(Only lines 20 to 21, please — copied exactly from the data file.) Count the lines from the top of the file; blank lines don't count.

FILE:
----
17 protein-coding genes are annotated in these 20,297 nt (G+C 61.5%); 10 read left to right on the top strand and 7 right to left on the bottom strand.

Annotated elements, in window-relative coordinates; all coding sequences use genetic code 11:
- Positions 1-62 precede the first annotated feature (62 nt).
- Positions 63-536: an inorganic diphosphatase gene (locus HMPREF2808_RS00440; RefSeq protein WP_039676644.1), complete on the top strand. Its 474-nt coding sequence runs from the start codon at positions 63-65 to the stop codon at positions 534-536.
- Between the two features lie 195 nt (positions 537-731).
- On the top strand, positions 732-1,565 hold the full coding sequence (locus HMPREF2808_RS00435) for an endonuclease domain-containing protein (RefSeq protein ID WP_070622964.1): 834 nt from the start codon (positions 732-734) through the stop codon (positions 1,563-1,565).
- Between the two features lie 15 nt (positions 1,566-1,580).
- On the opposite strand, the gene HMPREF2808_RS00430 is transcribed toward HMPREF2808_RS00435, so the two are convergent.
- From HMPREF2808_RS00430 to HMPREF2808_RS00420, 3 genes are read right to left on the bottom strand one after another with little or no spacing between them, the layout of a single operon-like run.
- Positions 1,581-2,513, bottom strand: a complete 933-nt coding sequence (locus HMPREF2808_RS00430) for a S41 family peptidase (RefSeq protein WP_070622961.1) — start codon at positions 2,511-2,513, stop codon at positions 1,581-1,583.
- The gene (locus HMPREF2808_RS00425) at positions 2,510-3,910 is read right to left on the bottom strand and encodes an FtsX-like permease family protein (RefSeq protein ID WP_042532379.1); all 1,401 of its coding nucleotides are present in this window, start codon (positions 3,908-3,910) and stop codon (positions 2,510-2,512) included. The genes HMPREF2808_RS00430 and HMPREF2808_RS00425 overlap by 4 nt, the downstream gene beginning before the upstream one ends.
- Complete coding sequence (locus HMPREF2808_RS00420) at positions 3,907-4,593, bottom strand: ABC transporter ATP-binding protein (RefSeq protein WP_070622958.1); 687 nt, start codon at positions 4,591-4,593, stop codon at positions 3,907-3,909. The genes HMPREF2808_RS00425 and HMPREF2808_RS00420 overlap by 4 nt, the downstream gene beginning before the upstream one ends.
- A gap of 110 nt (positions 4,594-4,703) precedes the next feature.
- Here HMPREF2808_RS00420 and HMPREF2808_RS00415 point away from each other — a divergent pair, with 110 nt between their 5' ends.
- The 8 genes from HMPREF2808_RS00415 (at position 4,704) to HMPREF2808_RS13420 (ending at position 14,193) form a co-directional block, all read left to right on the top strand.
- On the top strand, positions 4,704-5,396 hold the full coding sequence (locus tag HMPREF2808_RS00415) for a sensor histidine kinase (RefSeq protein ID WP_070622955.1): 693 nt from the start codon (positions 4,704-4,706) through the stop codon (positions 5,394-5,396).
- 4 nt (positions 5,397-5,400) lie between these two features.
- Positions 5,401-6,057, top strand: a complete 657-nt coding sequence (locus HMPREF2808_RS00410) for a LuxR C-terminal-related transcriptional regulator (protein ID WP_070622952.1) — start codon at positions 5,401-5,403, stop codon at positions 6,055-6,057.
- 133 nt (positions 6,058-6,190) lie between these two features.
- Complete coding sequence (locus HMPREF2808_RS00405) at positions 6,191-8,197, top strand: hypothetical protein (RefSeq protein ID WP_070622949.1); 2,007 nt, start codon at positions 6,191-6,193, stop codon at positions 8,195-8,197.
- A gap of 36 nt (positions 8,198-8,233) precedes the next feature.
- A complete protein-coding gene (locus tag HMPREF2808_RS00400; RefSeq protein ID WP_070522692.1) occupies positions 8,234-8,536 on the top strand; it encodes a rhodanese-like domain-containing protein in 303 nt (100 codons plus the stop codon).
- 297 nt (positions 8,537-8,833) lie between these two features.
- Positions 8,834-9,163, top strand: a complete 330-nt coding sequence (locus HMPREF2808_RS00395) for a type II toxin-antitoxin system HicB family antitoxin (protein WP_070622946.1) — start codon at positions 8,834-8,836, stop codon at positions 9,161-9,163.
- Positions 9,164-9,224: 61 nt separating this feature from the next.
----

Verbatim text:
- Complete coding sequence (locus HMPREF2808_RS00405) at positions 6,191-8,197, top strand: hypothetical protein (RefSeq protein ID WP_070622949.1); 2,007 nt, start codon at positions 6,191-6,193, stop codon at positions 8,195-8,197.
- A gap of 36 nt (positions 8,198-8,233) precedes the next feature.